The only downside to SinoVision is that it’s just like any typical cable channel and you can’t pick and choose which show to watch. If you’re a fan of doing things old-school, though, this won’t be such a big issue.
Since SinoVision focuses so heavily on broadcasting news and unscripted content, learners can benefit from listening to spoken Mandarin in real time and with multiple people speaking. This is a fantastic choice for advanced learners out there or any learner who wants to master verbal fluency.
English and Chinese subtitles are available. Plus, it’s 100% free.
You can check out SinoVision’s programming schedule here.
Sling TV Mandarin
Sling TV is one of the most popular international television services in the U.S., and for good reason. Sling TV Mandarin definitely has the most massive collection of Chinese and Taiwanese channels, with an endless streaming schedule of television series, chat shows and films to watch.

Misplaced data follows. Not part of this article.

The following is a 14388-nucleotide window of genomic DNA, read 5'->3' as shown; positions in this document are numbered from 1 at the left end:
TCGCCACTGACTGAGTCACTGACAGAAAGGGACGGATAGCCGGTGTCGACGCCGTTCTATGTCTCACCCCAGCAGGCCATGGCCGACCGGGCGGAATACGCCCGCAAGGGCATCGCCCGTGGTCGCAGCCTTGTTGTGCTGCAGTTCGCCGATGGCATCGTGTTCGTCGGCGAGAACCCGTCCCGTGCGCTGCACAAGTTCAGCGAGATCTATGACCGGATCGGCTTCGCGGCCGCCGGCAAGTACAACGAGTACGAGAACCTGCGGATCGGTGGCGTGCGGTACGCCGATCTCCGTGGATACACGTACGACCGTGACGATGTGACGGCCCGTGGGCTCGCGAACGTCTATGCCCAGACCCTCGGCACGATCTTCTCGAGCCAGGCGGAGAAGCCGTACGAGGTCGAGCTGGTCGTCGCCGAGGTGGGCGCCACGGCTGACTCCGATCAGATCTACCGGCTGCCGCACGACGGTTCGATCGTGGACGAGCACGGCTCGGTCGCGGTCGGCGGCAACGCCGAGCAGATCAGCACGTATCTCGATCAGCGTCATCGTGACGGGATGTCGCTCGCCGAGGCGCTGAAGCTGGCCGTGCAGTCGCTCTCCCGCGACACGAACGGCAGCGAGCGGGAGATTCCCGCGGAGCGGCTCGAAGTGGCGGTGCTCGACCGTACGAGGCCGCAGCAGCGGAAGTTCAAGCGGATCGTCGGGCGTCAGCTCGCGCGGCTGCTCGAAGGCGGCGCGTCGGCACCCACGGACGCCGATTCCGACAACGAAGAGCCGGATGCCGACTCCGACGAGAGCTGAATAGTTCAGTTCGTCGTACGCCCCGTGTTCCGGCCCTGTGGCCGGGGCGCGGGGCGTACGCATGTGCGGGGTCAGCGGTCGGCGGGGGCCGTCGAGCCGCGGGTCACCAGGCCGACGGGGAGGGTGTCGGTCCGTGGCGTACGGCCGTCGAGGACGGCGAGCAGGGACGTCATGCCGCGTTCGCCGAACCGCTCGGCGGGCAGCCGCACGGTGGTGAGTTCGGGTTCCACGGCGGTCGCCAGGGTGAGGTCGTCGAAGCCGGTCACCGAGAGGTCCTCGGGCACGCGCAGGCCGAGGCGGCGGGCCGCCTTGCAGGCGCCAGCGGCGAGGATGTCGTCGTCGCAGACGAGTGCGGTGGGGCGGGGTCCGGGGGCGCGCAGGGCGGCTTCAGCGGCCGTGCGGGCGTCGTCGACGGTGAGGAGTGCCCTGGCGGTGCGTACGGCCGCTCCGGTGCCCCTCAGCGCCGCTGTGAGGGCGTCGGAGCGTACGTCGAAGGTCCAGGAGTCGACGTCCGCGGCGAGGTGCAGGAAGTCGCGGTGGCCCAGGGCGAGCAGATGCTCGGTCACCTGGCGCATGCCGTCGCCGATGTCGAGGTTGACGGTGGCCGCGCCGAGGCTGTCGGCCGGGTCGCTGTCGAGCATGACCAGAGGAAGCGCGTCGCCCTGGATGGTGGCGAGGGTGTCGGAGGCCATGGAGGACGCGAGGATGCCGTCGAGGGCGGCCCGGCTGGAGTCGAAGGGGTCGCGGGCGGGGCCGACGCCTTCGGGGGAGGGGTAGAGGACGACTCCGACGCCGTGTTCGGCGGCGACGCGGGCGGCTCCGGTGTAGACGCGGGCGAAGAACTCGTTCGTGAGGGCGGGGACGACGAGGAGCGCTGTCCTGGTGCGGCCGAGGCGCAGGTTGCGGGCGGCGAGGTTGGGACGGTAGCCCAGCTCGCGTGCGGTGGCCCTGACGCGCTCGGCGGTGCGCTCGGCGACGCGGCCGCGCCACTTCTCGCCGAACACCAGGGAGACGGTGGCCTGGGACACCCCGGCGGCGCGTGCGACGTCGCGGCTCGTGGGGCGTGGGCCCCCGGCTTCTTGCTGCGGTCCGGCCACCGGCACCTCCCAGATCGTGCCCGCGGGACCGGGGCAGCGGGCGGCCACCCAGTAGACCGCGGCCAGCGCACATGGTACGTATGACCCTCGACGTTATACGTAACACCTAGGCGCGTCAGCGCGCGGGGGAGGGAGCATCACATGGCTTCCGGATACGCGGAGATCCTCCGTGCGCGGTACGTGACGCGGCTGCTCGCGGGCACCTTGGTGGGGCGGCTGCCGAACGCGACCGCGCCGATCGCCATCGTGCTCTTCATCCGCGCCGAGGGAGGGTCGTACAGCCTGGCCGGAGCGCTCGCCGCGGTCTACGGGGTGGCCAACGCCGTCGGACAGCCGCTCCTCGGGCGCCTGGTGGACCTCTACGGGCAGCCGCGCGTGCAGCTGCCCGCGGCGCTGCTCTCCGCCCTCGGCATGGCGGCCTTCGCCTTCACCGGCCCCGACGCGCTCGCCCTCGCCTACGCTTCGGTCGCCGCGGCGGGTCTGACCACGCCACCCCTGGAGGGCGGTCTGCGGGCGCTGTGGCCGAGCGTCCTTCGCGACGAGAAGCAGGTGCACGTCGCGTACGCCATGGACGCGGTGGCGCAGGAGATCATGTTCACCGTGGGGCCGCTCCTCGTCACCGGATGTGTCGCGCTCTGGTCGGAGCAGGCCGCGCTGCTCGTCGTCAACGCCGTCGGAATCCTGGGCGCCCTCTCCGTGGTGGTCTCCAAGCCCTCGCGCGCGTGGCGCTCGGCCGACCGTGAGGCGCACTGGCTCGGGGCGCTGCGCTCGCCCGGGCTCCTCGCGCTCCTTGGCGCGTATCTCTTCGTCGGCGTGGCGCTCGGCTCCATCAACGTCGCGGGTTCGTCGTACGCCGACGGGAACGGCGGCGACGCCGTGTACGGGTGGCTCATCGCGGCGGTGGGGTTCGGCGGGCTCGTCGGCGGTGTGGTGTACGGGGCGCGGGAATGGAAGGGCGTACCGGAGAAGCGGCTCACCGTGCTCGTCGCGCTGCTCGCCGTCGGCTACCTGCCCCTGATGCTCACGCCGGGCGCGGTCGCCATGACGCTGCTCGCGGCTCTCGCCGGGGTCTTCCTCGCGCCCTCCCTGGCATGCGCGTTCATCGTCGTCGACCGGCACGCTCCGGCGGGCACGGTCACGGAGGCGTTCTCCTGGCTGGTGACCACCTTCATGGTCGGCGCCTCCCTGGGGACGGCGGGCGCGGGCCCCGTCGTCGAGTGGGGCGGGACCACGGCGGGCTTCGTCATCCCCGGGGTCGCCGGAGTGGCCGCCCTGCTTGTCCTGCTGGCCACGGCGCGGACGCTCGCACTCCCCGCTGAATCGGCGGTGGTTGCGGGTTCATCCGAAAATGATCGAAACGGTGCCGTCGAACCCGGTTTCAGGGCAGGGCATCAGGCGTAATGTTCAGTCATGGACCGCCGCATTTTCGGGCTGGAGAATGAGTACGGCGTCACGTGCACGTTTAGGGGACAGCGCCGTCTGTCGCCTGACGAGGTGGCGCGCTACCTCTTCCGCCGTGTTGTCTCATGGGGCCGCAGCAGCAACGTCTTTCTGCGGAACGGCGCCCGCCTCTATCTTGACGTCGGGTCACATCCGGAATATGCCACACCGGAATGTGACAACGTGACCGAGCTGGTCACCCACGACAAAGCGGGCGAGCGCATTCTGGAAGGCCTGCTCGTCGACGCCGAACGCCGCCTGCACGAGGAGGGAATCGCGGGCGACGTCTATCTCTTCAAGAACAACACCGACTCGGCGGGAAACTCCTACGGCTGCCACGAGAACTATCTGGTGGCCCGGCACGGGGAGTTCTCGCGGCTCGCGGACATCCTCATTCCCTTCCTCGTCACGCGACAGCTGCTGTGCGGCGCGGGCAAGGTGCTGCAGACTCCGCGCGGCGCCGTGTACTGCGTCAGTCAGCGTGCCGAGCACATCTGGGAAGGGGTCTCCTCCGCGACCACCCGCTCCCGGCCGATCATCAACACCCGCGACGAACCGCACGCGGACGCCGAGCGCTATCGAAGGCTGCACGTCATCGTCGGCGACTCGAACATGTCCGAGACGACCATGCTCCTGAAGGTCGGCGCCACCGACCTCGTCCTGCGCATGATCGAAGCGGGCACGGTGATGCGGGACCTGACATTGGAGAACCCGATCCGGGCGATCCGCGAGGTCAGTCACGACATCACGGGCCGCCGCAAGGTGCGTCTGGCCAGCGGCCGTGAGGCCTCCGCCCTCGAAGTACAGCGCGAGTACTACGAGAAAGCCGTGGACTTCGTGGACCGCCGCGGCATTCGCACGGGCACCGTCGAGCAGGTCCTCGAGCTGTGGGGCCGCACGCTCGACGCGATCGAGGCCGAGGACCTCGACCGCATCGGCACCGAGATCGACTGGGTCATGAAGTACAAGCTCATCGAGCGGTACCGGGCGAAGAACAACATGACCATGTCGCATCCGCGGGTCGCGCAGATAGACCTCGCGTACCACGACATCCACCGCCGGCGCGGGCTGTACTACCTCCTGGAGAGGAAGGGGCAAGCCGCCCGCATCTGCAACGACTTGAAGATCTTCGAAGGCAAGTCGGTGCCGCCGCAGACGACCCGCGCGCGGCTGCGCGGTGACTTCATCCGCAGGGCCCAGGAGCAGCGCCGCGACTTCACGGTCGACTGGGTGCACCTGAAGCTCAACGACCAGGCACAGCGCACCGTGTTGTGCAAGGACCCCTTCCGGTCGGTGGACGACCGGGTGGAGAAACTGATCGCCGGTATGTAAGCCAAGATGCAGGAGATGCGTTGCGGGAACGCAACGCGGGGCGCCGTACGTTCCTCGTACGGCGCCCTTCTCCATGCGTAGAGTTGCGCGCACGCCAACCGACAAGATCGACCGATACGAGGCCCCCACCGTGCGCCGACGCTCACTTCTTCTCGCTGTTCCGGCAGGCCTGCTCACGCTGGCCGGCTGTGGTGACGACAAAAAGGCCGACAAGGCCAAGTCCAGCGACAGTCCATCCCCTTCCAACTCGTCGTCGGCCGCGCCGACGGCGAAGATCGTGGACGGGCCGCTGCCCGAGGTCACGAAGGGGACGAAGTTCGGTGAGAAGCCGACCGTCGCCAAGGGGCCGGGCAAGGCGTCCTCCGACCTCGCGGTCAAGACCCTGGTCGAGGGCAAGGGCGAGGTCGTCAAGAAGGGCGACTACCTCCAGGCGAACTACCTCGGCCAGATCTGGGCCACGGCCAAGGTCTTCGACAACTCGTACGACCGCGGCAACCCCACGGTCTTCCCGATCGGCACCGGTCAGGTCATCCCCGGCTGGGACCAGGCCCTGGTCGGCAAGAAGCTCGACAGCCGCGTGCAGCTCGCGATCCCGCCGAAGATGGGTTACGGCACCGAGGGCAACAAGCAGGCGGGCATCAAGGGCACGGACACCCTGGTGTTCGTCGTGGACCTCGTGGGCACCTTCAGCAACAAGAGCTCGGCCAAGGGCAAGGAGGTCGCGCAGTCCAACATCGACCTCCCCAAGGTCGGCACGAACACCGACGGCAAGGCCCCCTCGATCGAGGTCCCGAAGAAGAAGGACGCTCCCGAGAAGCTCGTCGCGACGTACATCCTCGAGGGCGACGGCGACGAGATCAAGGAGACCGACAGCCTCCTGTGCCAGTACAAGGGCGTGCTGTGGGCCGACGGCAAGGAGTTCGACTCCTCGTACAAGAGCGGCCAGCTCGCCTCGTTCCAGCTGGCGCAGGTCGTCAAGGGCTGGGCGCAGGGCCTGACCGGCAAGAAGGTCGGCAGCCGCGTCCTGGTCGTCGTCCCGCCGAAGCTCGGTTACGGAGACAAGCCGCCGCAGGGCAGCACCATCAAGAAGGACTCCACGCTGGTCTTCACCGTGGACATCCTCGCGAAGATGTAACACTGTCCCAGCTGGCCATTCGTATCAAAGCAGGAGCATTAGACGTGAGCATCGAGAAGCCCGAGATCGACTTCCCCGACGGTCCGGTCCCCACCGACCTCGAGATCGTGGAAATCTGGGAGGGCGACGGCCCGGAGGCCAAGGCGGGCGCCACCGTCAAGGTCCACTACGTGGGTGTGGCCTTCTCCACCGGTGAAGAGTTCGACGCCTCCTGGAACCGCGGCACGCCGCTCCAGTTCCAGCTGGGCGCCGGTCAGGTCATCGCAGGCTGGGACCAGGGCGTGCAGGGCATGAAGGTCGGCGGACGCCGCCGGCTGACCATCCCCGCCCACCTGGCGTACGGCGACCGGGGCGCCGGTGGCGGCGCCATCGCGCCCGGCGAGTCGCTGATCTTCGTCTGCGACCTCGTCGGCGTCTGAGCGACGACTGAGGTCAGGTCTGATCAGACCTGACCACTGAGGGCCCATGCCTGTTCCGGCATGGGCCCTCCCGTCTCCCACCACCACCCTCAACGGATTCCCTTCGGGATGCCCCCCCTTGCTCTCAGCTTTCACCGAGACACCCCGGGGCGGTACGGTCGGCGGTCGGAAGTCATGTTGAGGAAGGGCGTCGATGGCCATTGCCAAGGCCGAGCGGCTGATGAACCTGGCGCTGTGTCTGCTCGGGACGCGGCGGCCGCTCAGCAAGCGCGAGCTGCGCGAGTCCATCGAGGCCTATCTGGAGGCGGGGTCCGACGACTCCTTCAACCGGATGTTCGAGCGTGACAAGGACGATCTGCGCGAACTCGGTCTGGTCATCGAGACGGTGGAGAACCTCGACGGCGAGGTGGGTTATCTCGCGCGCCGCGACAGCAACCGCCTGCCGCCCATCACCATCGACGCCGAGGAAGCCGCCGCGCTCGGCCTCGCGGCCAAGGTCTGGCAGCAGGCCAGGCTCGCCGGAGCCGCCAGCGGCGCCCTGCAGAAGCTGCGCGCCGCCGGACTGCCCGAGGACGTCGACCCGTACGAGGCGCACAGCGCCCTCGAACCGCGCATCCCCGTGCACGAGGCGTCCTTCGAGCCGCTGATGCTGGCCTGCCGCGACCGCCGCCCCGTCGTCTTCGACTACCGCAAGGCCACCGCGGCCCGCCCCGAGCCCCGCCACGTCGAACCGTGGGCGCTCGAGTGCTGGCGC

There are music channels available as well.
This fantastic channel is free for your first week, and then it costs $15 per month to access Sling TV Mandarin’s 45+ channels. If you purchase an annual subscription up front, you can access even more Mandarin television.
Great content to watch includes “爱情闯进门” (When Love Walked In), a heartwarming drama about an estranged family available through the Anhui TV channel, and Baeble Music, an awesome channel featuring music news and videos.
These six Mandarin channels and the potentially endless stream of Chinese films and television series they offer will have you busy for a while.
Don’t forget to study hard and occasionally peel your eyes away from the screen for a bit to practice 写作 (xiě zuò) — writing!
Em Casalena is a published author, freelance writer and music columnist. They write about a lot of stuff, from music to films to language.